Today is the 70th anniversary of the creation of the National Health Service. One of the defining moments in British political history, the creation of a public health service is undoubtedly one of the Labour Party’s greatest achievements — it’s even described as such on their website.
I’ll leave the history behind its creation and the current, austerity-induced issues it faces to others because I want to focus, predicatably, on design within the health service.
It had no universal branding to speak of when it launched on 5th July 1948. Until the launch of its now-ubiquitous brand, it was widely reported that there were over 600 logos in use across the UK. Although the series of bills ensuring its creation are now iconic, even its name wasn’t widely acknowledged or accepted — most referred to it as the “new health service”, as shown in the 1948 public service announcement below.
It wasn’t until the 1997 New Labour government that a unified brand identity was introduced. It’s now impossible to imagine a world without the blue lozenge logo.
The logo — created nine years prior to its universal rollout — is a rectangle with a background of blue Pantone 300, with white writing spelling out the service’s acronym in Frutiger, described as the “best general typeface ever”. Although green is the colour most often associated with medicine, in the UK blue Pantone 300 is the colour of health.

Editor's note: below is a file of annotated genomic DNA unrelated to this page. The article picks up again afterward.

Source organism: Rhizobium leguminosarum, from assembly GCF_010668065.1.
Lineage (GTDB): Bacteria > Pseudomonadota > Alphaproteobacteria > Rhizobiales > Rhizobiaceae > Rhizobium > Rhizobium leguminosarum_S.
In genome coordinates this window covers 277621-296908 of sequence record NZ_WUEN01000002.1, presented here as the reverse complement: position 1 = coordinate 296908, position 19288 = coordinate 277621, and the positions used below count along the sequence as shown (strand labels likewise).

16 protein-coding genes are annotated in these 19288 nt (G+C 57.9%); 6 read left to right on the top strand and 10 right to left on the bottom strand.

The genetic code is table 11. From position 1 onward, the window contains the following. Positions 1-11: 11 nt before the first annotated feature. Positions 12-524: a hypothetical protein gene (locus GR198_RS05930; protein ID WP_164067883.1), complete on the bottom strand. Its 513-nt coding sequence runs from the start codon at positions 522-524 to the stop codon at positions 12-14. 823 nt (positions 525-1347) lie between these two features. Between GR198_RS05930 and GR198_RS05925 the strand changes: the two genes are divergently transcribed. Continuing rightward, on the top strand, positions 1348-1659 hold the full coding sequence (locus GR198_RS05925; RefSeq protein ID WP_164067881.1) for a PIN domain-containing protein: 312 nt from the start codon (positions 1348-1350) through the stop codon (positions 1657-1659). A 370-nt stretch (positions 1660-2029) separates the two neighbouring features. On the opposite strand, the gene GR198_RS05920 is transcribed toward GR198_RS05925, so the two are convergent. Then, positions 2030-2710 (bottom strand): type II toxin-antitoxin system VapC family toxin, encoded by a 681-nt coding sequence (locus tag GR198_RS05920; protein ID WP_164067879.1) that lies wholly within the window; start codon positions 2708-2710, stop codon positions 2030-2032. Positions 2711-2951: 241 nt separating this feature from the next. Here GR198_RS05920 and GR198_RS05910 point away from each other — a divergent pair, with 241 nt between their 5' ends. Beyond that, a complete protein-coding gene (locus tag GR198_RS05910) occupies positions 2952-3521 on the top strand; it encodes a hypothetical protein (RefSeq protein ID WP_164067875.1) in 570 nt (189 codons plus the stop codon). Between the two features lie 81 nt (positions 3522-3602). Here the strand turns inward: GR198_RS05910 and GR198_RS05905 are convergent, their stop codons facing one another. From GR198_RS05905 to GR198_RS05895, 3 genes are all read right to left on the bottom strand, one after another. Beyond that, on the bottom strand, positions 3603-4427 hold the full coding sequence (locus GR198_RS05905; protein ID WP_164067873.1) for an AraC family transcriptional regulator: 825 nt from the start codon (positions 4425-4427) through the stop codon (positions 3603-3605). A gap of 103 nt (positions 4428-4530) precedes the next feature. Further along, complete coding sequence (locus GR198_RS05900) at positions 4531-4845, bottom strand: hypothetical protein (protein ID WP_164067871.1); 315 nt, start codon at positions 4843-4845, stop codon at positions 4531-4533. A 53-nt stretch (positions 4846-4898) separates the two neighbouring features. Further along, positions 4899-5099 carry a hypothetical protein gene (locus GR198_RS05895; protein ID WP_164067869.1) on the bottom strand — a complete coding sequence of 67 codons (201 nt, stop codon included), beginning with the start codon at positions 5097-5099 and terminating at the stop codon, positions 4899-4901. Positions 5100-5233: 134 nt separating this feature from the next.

But 19 years on and branding development seems to have paused. The insides of hospitals are clean, white, with blue highlights — often clinical but in the pejorative sense — so what’s in line for the future of the NHS, and does it need to update?
Given it’s a project of national importance, no major rebranding could take place without wholesale buy-in from the public. As Nigel Lawson said, the NHS is “the closest thing the English people have to a religion”. However, there are some interesting experiments taking place, using design as a way of reimagining our interactions with the health service.
The Wellcome Gallery exhibition “Can graphic design save your life?”, on earlier this year, highlighted work undertaken by designers PearsonLloyd in 2012 on behalf of the Department of Health and the Design Council. The goal of the design was to reduce patient aggression in Accident & Emergency departments. Moving away from the traditional colours of the NHS, a combination of slate greys and bright yellows presented a patient’s journey through A&E. The colours were chosen so the signs could be easy on the eye, a calming influence in the busy hospital environment, with key information clearly highlighted. The language on the signs was specially crafted to be read by anyone.
The trial was a success, reducing aggression against staff by up to 50%, even saving the department money as a result. As PearsonLloyd explain on their website, 75% of patients felt the signage had reduced their frustration with the service and improved their experience of A&E. In these austere times, stories of improvements in the way the NHS functions are extremely heartening, and this experiment proves there are ways to improve the care patients receive without increasing the burden on those who provide it.
When the NHS was launched by Nye Bevan in 1948, he spoke of three core principles that should guide its future:
- that it meet the needs of everyone;
- that it be free at the point of delivery;
- that it be based on clinical need, not ability to pay.
As our society changes, and the need to present information clearly and coherently becomes more integral to our daily interaction, so the NHS should take hold of good, functional design, rooted in simple psychology, to ensure it stays true to the first principle and truly does meet the needs of everyone.